Dad had always done some activities with his ex-wife’s family and although I felt very awkward I decided to give it a try. We went to a movie first. We walked in and his ex-wife was there. Meeting her was intimidating. She seemed much older than me (no this is not a nasty comment), I felt like a kid. She seemed so composed, so mature. Then her and my man started teasing each other, about his weight and about her spending and I just wanted to run and scream. My daughter was standing by my side, not knowing what to say and Dad’s son simply walked away from us and entered his own world. I could feel my daughter feeling left out and tried to make up for it but everything seemed fake. We watched the movie and my man squeezed my had a few times. That made me feel better somehow. But the look in his eyes was tough to bear… It said: Please be ok with this, please allow this to continue… pressure mounted.

One weekend we were asked to bring his son to his grandmother’s, from his mother’s side and after a family activity that went relatively well, we dropped him off. My daughter was disappointed because at this point she was getting along with the son and could not understand why he had to leave to be with his grandmother when he was supposed to be with us. I could see Dad would have liked me to get out of the car and meet the grandparents. But they were his ex’s parents. How could I? They would never like me. They would judge my every move. But how selfish of me not to do this for my stepson and my man. I could see how happy it would have made my man but how could I. I suffocated at the idea. I let him get out of the car and stayed inside with my daughter. But the grandmother came right out to great me and give me kissed. I smiled back, wanting to crawl somewhere deep into a cave!

Then came a puppet show. Dad’s ex had tickets and invited us. I could not refuse could I? This was a nice gesture on her part. I did not want to go and would have much preferred walking on hot coals than feel this awkwardness again but how could I say no. So we went. And it was just as awkward as I imagined. Was I making it worse? How could I change my attitude to make it better. I looked at Dad’s kid, who barely acknowledged our presence and wondered why we were there. He did not care about us. It did not help us bond. I seemed to only relieve Dad, who could keep the peace with everybody. So, I was doing it for him? I looked over at my daughter and felt my heart break. She would just stand there. Dad’s ex did talk to her, everybody was nice. But Dad’s son was playing with his actual brother. They are boys, they played boys games, nothing my daughter was used to.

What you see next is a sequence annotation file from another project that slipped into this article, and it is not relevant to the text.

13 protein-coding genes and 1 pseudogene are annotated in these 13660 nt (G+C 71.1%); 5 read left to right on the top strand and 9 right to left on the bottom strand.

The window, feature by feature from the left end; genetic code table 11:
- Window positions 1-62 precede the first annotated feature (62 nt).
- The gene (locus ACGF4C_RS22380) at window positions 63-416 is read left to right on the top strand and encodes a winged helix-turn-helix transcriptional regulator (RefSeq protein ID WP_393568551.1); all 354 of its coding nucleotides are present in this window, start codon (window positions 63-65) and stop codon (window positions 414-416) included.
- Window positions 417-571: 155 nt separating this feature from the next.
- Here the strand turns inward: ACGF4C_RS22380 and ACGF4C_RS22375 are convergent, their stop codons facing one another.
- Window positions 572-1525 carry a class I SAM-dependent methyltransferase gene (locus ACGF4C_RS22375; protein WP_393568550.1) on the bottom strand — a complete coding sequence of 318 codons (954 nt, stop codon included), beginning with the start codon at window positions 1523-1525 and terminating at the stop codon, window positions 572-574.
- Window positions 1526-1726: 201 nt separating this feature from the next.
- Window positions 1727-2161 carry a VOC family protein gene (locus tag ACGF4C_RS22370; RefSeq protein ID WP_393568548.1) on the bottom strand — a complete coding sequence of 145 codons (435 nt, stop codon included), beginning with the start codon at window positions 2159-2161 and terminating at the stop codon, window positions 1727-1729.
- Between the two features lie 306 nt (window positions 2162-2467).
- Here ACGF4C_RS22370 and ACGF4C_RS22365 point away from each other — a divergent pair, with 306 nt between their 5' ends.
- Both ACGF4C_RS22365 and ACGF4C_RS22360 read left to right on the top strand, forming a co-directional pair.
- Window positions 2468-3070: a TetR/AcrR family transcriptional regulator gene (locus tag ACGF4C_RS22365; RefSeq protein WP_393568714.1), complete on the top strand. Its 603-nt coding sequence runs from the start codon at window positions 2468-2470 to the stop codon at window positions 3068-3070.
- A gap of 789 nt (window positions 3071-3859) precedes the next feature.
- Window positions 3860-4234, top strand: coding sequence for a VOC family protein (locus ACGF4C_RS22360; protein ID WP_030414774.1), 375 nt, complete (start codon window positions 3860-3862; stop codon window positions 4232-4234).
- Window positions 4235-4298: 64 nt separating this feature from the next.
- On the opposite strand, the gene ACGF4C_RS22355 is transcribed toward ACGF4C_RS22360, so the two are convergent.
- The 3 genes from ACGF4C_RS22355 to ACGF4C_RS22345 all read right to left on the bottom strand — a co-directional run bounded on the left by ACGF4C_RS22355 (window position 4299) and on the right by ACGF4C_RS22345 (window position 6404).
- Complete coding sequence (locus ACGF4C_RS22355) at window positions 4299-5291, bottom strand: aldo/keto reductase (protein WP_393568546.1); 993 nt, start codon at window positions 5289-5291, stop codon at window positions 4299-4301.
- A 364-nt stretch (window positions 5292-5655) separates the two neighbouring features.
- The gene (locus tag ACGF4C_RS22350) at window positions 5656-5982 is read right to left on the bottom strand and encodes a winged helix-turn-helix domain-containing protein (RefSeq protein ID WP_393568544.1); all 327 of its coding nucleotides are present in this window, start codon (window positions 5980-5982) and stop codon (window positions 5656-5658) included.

Time passed by and we decided to try to move it together. As soon as my house (which was too small for all of us full time) sold, I started regretting my decision. It was so difficult ripping myself in two. One week I would feel blissful and happy with my man. We would have long conversations over wine while my daughter played by herself in her room and I felt I was neglecting her. The next week was a family type of weekend: movies, outings, fun suppers. We bought the house. We fought over little things all the time. Tension was building all the time. When we actually signed for the house I wanted to cry… of terror not joy. How could we do this. I did not even know how to be a couple with him… how could we be parents together? His ex-wife and her family was more present than I thought it would be. Phones calls for forgotten shoes, discussion of business. The day I moved out of my house… to go into storage, she called 4 times while he was sitting with me, waiting for the movers. And he had to leave me to go to his son’s baseball game… I was resenting her, him and his son. How could I resent a 9 year old. I could I? My parents were divorced. I hated that feeling of resentment from my dad’s girlfriends. How could I do that to a kid. What kind of a person was I?

We moved in, and I figured things would get better…they didn’t’ I try to get involved in the decoration of the child’s room. I figured it would help me feel closer to him. It didn’t. Then came all the little things. He had snacks before bedtime, I didn’t allow them. Dad insisted on clearing the plates, I didn’t see the point. Everything was an argument. There was baseball practice 3 times a week, the games etc. All these with his ex present. What would we be doing there? Dad’s child did not seem to care. My daughter was resenting all this energy placed on Dad’s son and started acting out, talking back. Dad started resenting my daughter. We were getting nowhere. Then the ex started joining in, the resentment… Booking things during our weekend, choosing the extracurricular activities without consulting us etc… I started to resent ex/mom. Dad did close the business and did realize that activities with me and my daughter were not possible but what about important moments in his son’s life? Did he have to choose between us? Son’s birthday was held at her house and although I tried talking to her, seeing what I could do to help out, I was not needed. I did not go to the birthday party. That may have been a mistake but I just felt so left out. I didn’t want to fight. I didn’t want to have to kick and bite to have a place in my man’s life. Wasn’t he supposed to fight for my place and say: We want to be included… but he never did. He did not want the confrontation and so I started resenting him.